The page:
If we convert the aforesaid amount at the prevailing exchange rate of 1996, then the ‘transfer’ stands at about US $ 96 million and the ‘transfer back’ stands at approximately US $ 85 million. Thus all the donors money was transferred back and only US $ 11 million remained with Grameen Kalyan as it was created out of interest. So the report where it mentions that Grameen Bank transferred US $ 100 million and transferred back only US $ 30 million is completely false.
All necessary entries had been taken in the books of accounts of Grameen Bank to replace the transfer, though no physical fund transfer took place, as the fund was with Grameen Bank all along. The fund in question never went out of the Grameen Bank’s account and the question of Professor Yunus siphoning this amount is false and baseless. All these talk about siphoning off are just empty words for sensationalism.
According to the management and board of Grameen Bank there was no violation of any provision of the agreement with Norad. It was a matter of differing views on the subject. Norad considered it a departure from the provision of the agreement, while Grameen Bank thought it was done within the agreement. Grameen Bank did not want go into battle on this issue and so jeopardize our excellent relationship. Grameen Bank reversed its decision and restored the status quo.
The concerns brought up by Norad and the Norwegian government were treated with the utmost seriousness by Grameen Bank and Professor Yunus, and both sides worked to resolve the differing interpretation of a clause in their initial Agreement and arrive at a solution in a satisfactory manner. By restoring the status quo the matter was amicably resolved. It never came back since then. None of the parties involved felt aggrieved.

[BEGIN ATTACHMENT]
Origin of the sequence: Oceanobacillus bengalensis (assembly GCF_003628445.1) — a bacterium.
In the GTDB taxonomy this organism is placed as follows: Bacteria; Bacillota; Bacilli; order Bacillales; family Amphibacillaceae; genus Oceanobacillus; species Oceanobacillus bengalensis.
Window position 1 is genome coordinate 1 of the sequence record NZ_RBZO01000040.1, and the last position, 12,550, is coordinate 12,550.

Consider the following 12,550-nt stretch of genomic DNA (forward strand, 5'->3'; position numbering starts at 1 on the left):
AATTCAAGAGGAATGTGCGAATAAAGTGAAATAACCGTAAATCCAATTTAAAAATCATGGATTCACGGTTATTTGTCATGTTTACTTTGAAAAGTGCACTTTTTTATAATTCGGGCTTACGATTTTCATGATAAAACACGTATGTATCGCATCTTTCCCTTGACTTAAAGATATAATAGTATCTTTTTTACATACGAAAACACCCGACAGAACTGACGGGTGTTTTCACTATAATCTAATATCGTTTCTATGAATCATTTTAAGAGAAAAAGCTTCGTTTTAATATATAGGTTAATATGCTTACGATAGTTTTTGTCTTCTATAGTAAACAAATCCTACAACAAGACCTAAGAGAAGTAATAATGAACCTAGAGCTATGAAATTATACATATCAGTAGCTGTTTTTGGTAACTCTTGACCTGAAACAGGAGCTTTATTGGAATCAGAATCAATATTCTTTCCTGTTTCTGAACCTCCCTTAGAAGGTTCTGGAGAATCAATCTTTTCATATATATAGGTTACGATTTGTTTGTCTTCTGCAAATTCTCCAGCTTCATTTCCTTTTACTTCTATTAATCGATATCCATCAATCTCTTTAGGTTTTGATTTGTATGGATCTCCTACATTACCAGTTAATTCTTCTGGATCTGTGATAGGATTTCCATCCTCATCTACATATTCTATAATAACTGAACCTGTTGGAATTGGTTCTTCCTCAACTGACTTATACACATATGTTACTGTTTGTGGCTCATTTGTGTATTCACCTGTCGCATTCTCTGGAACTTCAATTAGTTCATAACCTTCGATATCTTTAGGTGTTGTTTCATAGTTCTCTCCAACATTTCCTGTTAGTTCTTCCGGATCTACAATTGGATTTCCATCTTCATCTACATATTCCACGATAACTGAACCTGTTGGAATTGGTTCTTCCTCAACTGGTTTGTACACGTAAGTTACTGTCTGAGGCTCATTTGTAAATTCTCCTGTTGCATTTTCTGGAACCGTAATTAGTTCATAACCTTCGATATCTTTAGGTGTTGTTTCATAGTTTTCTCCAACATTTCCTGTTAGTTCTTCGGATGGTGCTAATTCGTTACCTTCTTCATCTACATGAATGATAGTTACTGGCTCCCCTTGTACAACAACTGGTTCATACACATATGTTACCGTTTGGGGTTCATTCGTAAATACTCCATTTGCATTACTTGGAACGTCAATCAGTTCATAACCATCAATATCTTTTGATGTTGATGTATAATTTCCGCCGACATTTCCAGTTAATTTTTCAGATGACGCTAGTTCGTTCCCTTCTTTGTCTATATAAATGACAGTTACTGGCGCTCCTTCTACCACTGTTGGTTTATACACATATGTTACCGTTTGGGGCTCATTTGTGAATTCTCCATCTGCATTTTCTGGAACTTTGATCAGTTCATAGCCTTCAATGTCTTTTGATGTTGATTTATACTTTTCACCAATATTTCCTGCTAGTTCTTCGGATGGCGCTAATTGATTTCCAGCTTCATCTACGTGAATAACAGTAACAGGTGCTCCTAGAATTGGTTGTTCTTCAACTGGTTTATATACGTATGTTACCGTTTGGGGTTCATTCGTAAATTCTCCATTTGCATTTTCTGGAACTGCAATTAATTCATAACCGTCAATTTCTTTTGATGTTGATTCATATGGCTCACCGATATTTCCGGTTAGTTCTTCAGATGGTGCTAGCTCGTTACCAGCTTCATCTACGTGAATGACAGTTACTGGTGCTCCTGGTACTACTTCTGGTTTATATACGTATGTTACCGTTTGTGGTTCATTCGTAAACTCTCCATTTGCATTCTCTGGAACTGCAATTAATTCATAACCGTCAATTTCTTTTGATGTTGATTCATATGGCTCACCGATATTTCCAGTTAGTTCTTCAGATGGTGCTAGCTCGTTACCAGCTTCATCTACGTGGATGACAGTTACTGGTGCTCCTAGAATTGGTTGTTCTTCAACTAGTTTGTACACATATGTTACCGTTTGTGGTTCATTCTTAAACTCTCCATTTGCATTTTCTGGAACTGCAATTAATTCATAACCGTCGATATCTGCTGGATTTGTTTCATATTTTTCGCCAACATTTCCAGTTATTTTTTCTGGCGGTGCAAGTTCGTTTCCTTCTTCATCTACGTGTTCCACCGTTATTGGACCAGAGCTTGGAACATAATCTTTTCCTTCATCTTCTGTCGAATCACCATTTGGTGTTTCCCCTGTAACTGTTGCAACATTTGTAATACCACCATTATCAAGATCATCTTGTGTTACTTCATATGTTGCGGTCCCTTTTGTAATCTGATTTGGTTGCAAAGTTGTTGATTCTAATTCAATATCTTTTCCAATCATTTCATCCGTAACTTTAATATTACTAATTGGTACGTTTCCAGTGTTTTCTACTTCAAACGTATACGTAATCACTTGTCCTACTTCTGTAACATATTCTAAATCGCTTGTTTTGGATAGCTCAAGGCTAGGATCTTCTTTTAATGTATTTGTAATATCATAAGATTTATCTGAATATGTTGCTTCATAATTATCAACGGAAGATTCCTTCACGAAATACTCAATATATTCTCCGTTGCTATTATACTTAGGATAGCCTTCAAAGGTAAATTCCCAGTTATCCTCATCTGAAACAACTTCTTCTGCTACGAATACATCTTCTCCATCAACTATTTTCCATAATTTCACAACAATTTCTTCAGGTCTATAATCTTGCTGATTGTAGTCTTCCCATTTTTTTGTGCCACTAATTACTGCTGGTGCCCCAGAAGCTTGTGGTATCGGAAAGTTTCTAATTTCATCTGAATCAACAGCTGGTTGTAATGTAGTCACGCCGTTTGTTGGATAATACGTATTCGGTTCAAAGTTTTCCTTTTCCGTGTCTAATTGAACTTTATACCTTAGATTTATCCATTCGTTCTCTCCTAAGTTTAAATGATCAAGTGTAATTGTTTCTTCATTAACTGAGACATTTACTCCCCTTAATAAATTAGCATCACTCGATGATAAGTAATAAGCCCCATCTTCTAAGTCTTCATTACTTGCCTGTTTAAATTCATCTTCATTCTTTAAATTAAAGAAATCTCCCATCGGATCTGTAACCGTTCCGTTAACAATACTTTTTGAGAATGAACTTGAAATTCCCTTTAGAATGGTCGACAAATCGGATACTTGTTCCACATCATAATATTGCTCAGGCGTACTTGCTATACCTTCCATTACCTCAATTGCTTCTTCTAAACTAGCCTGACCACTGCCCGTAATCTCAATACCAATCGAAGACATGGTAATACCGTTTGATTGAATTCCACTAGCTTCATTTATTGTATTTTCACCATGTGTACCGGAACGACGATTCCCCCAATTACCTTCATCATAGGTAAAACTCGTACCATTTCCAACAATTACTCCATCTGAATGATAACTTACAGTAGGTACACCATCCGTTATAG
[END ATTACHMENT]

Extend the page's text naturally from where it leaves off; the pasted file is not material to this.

This is an excerpt from the Norwegian Embassy’s letter dated 26 May 1998: H.E. Ambassador Hans Fredrik Lehne and Einar Landmark write “The Embassy highly appreciates your cooperation in solving this issue, and is pleased to have arrived at a solution which is satisfactory for Grameen Bank as well as the embassy”. Reports gave the impression that these transactions were somehow secretive. There was nothing secretive about. It was a matter of honest disagreement.
Grameen Bank’s decision making has always remained very transparent. Grameen Bank’s board is always chaired by a distinguished citizen of the country appointed by the government. Government appoints two high officials as members of the board besides the Chairman. Grameen Bank which was created by an ordinance. It requires Bank to be audited by two chartered accountant firms every year and submit the accounts to the government as well to the tax department. Grameen Bank also sent these reports every year to all donors. In addition it is inspected by the central bank annually. Besides all audited reports of Grameen Bank, from 1983 to 2009 displayed in Grameen Bank’s website in addition to all current statistics relating to the operation of the Bank. Moreover Grameen Bank regularly publishes “Grameen Bank at a Glance” monthly and post it in its website which introduces Grameen Kalyan in the following way.
Grameen Kalyan (well-being) is a spin off company created by Grameen Bank. Grameen Bank created an internal fund called Social Advancement Fund (SAF) by imputing interest on all the grant money it received from various donors. SAF has been converted into a separate company to carry out its mandate to undertake social advance activities among the Grameen borrowers, such as, education, health, technology, etc”.
Grameen Bank is Nobel Prize winning bank. We take pride in our transparency and our service to the poor.